Coal Age

MAR 2017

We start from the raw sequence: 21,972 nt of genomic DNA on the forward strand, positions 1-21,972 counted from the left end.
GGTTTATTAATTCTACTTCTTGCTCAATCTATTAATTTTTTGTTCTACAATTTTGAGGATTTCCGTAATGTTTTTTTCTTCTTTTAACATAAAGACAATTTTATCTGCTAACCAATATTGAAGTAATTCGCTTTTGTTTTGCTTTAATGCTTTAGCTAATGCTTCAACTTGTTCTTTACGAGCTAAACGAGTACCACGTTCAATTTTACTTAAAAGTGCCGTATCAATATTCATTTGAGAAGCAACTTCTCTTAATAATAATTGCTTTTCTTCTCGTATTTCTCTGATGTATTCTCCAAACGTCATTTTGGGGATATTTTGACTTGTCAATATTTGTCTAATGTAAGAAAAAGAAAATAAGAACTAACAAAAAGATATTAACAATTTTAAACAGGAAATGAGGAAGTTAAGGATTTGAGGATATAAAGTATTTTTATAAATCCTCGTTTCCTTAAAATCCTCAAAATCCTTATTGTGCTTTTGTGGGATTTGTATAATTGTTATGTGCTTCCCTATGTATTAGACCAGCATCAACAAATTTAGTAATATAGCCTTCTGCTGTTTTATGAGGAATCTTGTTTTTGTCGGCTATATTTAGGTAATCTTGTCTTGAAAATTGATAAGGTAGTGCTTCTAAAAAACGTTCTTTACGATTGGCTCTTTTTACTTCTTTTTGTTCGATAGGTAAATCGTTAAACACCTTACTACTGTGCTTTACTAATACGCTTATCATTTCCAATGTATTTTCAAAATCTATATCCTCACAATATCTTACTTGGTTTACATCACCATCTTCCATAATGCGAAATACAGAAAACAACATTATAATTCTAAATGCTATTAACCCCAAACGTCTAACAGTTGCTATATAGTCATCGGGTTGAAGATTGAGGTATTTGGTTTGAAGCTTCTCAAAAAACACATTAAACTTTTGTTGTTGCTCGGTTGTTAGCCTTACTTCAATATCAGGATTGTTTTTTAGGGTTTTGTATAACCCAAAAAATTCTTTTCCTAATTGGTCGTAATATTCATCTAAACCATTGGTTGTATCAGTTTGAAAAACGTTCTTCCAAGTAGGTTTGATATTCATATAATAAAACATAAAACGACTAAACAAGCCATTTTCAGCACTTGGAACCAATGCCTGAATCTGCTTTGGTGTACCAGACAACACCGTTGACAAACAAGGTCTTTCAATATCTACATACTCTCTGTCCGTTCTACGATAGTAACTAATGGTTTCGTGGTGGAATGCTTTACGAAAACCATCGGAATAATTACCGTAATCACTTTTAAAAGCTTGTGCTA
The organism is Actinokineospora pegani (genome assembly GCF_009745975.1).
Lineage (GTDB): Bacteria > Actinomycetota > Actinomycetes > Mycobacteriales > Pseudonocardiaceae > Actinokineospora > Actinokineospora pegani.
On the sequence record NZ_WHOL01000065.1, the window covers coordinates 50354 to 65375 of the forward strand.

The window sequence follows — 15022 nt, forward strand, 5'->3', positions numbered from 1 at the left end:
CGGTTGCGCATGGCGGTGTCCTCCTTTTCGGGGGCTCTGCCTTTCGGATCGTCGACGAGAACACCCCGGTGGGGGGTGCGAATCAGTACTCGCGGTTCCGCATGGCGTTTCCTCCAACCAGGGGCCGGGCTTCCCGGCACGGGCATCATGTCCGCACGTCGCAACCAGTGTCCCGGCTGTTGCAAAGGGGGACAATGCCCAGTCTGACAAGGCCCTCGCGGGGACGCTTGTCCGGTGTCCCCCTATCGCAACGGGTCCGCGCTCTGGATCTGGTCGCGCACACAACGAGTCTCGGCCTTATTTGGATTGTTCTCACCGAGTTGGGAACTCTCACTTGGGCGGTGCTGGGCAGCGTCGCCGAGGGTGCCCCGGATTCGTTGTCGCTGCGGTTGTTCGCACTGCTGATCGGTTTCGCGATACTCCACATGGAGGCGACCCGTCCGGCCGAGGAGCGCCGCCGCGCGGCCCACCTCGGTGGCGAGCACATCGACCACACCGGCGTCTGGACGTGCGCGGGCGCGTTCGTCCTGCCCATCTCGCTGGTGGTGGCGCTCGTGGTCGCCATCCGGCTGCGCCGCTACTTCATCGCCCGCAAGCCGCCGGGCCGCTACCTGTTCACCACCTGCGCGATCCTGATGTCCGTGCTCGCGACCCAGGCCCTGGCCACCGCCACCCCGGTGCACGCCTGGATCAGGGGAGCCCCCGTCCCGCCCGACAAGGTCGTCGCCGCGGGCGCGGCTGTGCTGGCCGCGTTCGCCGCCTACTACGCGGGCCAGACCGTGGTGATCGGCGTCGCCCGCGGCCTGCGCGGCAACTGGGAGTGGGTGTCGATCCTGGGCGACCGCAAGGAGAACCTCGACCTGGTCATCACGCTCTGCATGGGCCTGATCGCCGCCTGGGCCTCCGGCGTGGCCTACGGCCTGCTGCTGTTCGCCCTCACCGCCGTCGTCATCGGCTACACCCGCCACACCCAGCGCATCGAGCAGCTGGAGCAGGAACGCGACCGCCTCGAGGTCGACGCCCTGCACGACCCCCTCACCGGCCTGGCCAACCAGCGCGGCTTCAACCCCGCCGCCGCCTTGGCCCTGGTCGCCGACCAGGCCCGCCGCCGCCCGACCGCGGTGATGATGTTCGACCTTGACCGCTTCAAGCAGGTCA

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36 www.coalage.com March 2017 bulk material handling When they heard this, Acensium asked: What transfer rate was needed to alleviate the burden from the plant? The operators told them 1,200 tph during wet conditions as well as dry. "Our response was, let's get to work," Schwartz said. 3 Steps to Efficiently Move Wet Coal When redesigning the system, Acensium used discrete element modeling (DEM) to look at every particle of coal. They used more than 30 coefficients to replicate the condition of the coal as it moved through the transfer process. But modeling is only the start. Building a successful system in- volved three key components: Get in the field — Modeling only ac- complishes so much, if it is not validated through real-world observation. "Our mod- eling parameters come from observations of systems in the field," Schwartz said. "We create a feedback loop from these observa- tions to drive every system improvement we consider, from liners to flow design. Firms that do not follow this process tend to strug- gle at the start of the project, and this nega- tive impact will carry all the way through to limitations in long-term performance." Control the kinetic energy —"Our de- signs pay careful attention to the kinetic energy of the coal as it moves through the transfer," Schwartz said. "We want to know where coal comes to rest and where it might be approaching a terminal velocity." Shape matters—"We also focus heavi- ly on the shape of our chutes, as the most efficient shape will enable us to achieve optimal velocity throughout the transfer," Schwartz said. "When it comes to shape, a minute change can have an exponen- tial impact on kinetic energy and velocity. We've experienced significant improve- ments to our system designs by changing a single flange by 0.5°." Dry Coal Performance From Wet Coal Transfer Acensium applied the above techniques and upgraded one of the five main transfer points in the yard of the plant in December 2013. "It performed very well, but at first, we did not hear anything back from the cli- ent," Schwartz said. "It turned out that in the spring of that same year, the yard was able to push wet coal at such a high rate that it exposed previously unknown bottle- necks inside the boiler house." The redesigned chute-work systems performed so effectively in the conveyance of wet coal that the plant was unprepared for the first time wet material arrived at the pulverizers. The increased throughput in the redesigned transfer systems exposed other weaknesses in the handling system downstream. A thorough analysis of these bottle- necks provided the ability for the plant team to budget for rework where neces- sary. "And, they were so impressed with the performance of our previous work, that we are now contracted to eliminate all bottlenecks throughout the entire sys- tem," Schwartz said. "We are in the pro- cess of finishing the upgrade to the re- maining four transfer points in the yard, and from there we move to the feeders and the pulverizers within the boiler house." Working in close coordination with the plant's internal team, Acensium was able to assess client goals based on their prior- ities and deliver a retrofit that fulfilled the set goal beyond stated expectations. And they are working to a point where there will be a system that can handle virtually any coal — in any condition — and deliver it at a rate demanded by the boiler. This article was submitted by Acensi- um with approval from the Scherer power plant. www.acensium.com The shape of the chute was also an important consideration. A feedback loop from field observations offers more detail and drives improvement.

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